Wellness Wednesday: Plant-based doesn’t necessarily mean healthy

It’s important to look at the ingredient list before you pick up any plant-based manufactured food or drink

Packages of hamburger patties, made from the plant-based simulated meat product Beyond Meat, sit next to lean ground beef in the meat section of a grocery store. Postmedia file photo

Share Adjust Comment Print

With further restrictions imposed in Ontario this week, and consequently more time spent at home, this might be a good time to look at your eating habits and food choices.

Plant-based is the new buzzword in the food world, prompted by a growing preference for healthier and sustainable foods.

But not all plant-based foods are created equally. French fries are technically plant-based, but would you eat them every day? It seems like a silly question but looking at the predicted growth of the plant-based food industry, you have to wonder.

Plant-based anything is a multi-billion-dollar market and Bloomberg forecasts it will grow to a $162 billion industry over the next decade. It’s interesting to note that the companies leading the market growth are brands of plant-based meats and dairy. Many of these foods have become convenience items – available through drive-thru windows and just about any restaurant menu.

Consumers don’t seem to mind that a potential health consequence of consuming these foods, many ultra-processed, could have the opposite effect of what prompted them to chose plant-based in the first place.

I’ll be the first to admit – I am totally captivated by the plethora of plant-based options in the grocery store aisles these days. Did you know they have plant-based buffalo chicken wings?

A few months ago, in my never-ending attempt to get my kids to eat more vegetables, I was persuaded to pick up a box of a plant-based meat product that boasted vegetable ingredients and then compared it to an animal-based meat variety. Aside from the words I couldn’t pronounce on either box, I was astonished at the sodium content of the plant-based meat product – about double that of the regular version. Needless to say, if you’re looking for chicken tenders, whether poultry or plant-based, it’s best to make your own using whole ingredients. There are recipes galore online.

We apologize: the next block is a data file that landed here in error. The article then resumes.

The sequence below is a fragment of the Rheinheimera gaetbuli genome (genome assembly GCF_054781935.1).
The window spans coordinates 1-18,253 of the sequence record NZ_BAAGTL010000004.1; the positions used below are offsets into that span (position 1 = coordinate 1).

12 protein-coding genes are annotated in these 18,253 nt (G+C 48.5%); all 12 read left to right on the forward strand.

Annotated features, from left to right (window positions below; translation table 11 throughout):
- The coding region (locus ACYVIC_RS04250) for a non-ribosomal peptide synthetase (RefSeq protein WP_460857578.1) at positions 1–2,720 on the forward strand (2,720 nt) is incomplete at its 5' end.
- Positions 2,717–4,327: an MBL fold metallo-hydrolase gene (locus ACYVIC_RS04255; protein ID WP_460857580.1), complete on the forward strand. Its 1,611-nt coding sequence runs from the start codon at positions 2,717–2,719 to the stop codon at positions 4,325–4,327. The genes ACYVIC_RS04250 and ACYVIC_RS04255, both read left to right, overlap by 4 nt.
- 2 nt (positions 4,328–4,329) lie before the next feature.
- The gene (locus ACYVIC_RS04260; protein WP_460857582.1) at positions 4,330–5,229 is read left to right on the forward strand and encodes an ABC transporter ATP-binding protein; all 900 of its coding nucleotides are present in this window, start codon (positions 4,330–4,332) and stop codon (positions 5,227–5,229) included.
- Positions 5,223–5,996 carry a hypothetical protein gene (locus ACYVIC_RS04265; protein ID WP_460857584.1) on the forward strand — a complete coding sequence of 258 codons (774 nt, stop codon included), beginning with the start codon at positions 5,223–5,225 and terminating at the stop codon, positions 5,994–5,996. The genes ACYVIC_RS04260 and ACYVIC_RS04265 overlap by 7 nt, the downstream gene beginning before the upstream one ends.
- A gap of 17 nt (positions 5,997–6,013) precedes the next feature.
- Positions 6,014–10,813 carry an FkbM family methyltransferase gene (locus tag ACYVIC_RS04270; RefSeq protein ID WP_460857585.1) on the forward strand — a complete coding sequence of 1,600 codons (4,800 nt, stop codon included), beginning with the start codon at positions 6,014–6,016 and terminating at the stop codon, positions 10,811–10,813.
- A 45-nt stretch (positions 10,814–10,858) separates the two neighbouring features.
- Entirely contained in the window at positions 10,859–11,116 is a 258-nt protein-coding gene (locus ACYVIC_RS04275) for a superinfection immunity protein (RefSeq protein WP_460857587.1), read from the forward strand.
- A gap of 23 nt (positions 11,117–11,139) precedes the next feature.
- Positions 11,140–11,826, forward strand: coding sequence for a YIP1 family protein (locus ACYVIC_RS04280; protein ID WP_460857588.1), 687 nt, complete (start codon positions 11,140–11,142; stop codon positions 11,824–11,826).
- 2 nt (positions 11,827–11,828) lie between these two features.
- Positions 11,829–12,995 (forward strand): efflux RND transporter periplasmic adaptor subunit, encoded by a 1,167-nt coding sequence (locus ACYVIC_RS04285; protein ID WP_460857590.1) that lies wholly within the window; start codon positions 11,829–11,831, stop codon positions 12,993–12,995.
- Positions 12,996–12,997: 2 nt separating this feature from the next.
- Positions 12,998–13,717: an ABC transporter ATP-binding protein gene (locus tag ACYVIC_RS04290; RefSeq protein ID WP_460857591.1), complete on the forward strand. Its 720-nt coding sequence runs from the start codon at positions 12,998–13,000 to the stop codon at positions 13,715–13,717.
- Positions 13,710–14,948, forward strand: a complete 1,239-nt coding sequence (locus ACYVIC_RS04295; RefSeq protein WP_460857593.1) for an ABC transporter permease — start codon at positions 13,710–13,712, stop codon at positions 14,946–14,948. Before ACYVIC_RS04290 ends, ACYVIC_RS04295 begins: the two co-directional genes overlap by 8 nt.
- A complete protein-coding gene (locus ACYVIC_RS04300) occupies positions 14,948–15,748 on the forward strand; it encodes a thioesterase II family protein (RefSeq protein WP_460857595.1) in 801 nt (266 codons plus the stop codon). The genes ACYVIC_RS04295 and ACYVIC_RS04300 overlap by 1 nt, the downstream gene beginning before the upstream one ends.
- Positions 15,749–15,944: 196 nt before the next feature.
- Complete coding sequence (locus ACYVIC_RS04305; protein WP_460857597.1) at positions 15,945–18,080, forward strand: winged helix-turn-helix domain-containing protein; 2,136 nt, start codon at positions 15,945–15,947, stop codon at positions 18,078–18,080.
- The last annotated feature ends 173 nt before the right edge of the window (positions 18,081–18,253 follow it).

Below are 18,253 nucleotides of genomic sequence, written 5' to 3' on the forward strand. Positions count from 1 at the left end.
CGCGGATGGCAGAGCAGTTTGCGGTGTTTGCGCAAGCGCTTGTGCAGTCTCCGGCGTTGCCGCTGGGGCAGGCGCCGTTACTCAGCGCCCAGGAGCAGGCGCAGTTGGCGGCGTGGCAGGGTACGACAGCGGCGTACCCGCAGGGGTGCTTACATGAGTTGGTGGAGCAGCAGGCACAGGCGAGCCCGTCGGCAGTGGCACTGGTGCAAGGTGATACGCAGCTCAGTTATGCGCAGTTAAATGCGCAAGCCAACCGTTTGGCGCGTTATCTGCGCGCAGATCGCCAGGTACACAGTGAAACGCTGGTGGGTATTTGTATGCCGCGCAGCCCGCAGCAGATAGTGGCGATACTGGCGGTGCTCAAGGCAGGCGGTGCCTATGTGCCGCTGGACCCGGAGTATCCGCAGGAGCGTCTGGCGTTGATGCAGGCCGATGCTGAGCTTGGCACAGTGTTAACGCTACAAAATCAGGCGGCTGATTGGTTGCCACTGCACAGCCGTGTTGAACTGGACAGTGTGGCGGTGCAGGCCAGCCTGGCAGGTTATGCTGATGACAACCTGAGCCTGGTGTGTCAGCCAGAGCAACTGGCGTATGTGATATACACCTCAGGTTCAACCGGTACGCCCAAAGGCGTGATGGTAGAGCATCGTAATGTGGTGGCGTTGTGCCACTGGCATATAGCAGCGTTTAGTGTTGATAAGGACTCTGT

Dairy alternatives have outnumbered cow’s milk brands, too. Plant-based milks contain no lactose and may be better tolerated in some people. They also contain no cholesterol and have little saturated fat compared to regular dairy. However, the nutritional content varies and so does the ingredient list.

Some non-dairy alternatives include added oils, sweeteners, colourants and more calories than cow’s milk. It’s important to look at the ingredient list before you pick up any plant-based manufactured food or drink, just as you should for any food item before you throw it in your grocery cart.

The Government of Canada created new guidelines for the nutrition facts table and list of ingredients on food labels so that Canadian consumers can make better-informed decisions when it comes to nutrition. Food manufacturers were to have until Dec. 14, 2021, to make the changes to their labels; however, due to the pandemic, the deadline has been extended until the end of 2022.

The label will now include a footnote to help consumers interpret the percentage daily value. When reviewing a food label, 5 per cent or less is considered little while 15 per cent or more is a lot. So, when you see a food that contains 25 per cent sugar or sodium, you may want to search for an alternative. Or better yet, ask yourself: Could I make this on my own?

If you are making an attempt to eat healthier in 2022, do so prudently. Sure, eating a burger, plant-based or not, is OK every now and then. But does it provide you with nutrients? How is it supporting a healthy immune system?

The best plant-based foods are just that, plants. Don’t worry about looking at their labels because there are none. They don’t come in a box or fancy packaging. They are found in the produce section of your grocery store and from your local grower.

NB: Frozen vegetables and fruit are a good option, as well, especially in the winter months. But again, any pre-packaged food has a label that you should read.


Laura Stradiotto is a registered health and nutrition counsellor, mother of three and a writer in Sudbury. She works as a nutrition coach and content developer at Med-I-Well Services, a multidisciplinary team of health professionals who collaborate with companies to develop a healthier more productive workforce. Wellness Wednesday is a monthly column that appears in the Sudbury Star. To get in touch with Laura, email lstradiotto@mediwell.ca.